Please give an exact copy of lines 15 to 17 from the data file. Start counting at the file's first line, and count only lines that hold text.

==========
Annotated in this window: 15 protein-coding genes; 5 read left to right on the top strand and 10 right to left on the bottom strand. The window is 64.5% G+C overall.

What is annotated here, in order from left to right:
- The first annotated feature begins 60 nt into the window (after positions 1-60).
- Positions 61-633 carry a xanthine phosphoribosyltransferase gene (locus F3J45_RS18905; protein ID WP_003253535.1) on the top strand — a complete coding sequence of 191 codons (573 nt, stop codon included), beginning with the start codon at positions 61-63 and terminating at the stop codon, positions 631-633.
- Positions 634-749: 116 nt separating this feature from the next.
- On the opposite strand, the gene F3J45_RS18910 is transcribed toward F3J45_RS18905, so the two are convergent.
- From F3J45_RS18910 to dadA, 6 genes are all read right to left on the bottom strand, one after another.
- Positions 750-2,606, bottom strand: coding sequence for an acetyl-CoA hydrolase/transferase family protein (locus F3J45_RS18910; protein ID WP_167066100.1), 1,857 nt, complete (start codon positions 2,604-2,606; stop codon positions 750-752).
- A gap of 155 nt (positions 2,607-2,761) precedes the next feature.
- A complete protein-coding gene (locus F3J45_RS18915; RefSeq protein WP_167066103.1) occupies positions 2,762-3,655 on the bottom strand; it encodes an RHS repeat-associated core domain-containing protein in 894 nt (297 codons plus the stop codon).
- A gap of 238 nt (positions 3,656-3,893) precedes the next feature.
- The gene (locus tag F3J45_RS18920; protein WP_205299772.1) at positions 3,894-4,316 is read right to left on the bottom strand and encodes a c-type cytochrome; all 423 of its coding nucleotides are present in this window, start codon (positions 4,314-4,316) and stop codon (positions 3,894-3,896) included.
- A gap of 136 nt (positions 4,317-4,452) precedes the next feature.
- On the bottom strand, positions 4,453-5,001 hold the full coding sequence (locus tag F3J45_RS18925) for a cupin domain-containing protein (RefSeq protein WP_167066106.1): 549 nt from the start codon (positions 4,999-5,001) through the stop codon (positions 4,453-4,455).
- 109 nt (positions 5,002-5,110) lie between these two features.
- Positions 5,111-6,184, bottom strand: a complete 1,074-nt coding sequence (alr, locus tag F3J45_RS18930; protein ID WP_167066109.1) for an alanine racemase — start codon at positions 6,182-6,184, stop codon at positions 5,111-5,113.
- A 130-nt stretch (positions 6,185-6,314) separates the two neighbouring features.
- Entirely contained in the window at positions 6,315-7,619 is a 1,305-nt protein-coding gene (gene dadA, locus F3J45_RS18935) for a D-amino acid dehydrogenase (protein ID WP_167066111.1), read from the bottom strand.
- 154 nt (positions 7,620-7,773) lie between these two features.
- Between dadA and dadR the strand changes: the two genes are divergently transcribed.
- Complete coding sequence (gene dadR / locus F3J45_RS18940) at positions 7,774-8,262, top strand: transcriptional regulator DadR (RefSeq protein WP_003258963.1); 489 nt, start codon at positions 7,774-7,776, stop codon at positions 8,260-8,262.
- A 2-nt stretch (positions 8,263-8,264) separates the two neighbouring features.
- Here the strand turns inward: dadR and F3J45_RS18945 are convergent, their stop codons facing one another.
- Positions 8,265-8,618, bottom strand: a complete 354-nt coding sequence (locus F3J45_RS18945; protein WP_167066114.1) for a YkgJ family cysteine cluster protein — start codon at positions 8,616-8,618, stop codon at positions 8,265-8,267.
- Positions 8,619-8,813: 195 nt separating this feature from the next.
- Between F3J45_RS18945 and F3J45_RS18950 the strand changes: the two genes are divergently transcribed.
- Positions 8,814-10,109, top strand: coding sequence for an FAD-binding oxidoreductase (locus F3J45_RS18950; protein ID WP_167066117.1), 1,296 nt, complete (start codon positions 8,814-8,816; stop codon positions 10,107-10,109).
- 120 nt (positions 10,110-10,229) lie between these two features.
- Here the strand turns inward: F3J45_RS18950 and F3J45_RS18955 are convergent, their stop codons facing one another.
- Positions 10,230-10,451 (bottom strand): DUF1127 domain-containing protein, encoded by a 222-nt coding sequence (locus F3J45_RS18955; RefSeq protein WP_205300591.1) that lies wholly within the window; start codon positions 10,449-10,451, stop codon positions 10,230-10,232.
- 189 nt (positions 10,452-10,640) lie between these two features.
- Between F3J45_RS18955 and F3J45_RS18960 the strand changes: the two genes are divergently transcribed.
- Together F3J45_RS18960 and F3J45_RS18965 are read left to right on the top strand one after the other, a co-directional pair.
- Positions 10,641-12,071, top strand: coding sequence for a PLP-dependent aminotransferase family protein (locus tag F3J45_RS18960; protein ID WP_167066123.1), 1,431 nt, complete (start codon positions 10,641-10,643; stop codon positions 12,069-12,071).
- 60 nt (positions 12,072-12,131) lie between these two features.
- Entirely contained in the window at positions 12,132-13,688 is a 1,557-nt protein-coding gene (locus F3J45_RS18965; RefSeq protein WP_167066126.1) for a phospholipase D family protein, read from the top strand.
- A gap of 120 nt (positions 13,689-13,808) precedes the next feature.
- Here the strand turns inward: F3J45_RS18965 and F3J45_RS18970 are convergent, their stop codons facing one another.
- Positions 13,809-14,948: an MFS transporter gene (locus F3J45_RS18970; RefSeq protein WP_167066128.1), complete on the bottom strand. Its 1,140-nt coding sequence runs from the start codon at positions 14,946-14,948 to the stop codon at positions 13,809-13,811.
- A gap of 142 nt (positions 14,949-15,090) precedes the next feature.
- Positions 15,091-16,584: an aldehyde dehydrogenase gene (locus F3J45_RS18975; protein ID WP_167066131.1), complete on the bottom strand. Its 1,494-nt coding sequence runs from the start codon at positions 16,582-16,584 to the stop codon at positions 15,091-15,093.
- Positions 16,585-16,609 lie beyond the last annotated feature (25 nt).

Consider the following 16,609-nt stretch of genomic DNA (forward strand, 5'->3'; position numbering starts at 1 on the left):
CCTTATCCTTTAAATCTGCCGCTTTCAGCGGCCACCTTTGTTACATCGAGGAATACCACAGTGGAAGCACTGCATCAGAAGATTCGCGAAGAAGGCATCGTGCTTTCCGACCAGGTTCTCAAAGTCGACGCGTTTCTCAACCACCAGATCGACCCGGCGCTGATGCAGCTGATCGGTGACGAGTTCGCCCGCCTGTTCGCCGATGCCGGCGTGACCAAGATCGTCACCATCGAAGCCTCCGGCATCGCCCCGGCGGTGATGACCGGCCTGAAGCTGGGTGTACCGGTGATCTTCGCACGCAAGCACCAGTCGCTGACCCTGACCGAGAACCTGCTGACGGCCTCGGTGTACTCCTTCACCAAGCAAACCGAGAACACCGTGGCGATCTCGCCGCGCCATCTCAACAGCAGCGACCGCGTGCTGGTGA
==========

- 109 nt (positions 5,002-5,110) lie between these two features.
- Positions 5,111-6,184, bottom strand: a complete 1,074-nt coding sequence (alr, locus tag F3J45_RS18930; protein ID WP_167066109.1) for an alanine racemase — start codon at positions 6,182-6,184, stop codon at positions 5,111-5,113.
- A 130-nt stretch (positions 6,185-6,314) separates the two neighbouring features.